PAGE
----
This past summer, Cisco Systems, the biggest employer in Silicon Valley, announced plans to build 2.5 million square feet of office space on 140 acres near its Tasman Avenue campus over the next 20 years. To help grease the skids with the city on this and other projects and initiatives, the San Jose–based network giant has hired longtime political aide Mike Potter.
The local government affairs position is clearly a step up for Potter, who has pretty much had the same job for 15 years: He cut his political teeth working in the district office of the much-loved state Sen. Byron Sher back in the mid-’90s, and has essentially the same gig now, working for Assemblymember
Joe Coto. (Potter’s better known as the husband of Cindy Chavez—the cheerful-yet-combative South Bay Labor Council chief and former vice mayor.)
While there’s no mystery as to why Potter would take the job, it’s seems like a curious choice for Cisco. Corporate types do not generally have much tolerance for unnecessary political controversy or feather-ruffling. And at this moment in San Jose history, the labor camp, under Chavez and political director Bob Brownstein, has forcefully driven a wedge into City Hall. Also, according to a number of sources, Potter has not quite forgiven Mayor Chuck Reed for handily beating his wife at the polls four years ago.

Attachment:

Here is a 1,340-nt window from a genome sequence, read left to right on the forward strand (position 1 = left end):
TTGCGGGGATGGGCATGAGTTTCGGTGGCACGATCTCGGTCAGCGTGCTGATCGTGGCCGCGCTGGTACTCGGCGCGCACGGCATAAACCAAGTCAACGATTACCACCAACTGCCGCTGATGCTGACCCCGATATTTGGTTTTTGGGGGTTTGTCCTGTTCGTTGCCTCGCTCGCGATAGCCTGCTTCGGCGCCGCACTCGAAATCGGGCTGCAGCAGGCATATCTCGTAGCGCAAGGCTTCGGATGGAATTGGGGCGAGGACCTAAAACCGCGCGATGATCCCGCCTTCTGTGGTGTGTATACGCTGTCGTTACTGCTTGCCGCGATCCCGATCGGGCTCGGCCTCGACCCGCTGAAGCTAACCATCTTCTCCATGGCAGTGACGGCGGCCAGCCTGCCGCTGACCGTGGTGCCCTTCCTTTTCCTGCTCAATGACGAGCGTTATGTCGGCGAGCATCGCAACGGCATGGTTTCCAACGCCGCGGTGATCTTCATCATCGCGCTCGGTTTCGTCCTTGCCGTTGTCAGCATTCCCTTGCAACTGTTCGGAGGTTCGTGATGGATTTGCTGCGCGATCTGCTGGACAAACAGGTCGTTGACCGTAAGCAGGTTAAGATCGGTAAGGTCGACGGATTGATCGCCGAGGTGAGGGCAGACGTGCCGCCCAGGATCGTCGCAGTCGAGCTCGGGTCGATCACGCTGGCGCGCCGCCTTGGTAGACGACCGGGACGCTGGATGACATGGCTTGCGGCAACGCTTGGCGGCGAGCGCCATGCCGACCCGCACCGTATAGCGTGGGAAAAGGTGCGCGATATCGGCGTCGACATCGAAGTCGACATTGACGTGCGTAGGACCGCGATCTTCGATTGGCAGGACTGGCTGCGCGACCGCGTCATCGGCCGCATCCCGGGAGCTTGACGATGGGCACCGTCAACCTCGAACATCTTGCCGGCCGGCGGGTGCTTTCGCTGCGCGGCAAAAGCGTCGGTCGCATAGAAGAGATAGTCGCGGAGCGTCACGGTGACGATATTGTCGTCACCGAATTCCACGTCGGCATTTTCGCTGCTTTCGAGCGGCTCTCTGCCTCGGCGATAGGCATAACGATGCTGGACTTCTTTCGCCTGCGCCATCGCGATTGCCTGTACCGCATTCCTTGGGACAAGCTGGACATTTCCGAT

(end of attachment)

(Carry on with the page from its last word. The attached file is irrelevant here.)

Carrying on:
Fly has a difficult time imagining Potter being very effective in getting anything from the mayor or his allies on the council. But Jim Cunneen, the former assemblymember who later went to work for Cisco, says Potter’s the perfect man for the job. “He’s a policy creature, not a political creature,” Cunneen says. Perhaps proving the adage that opposites attract.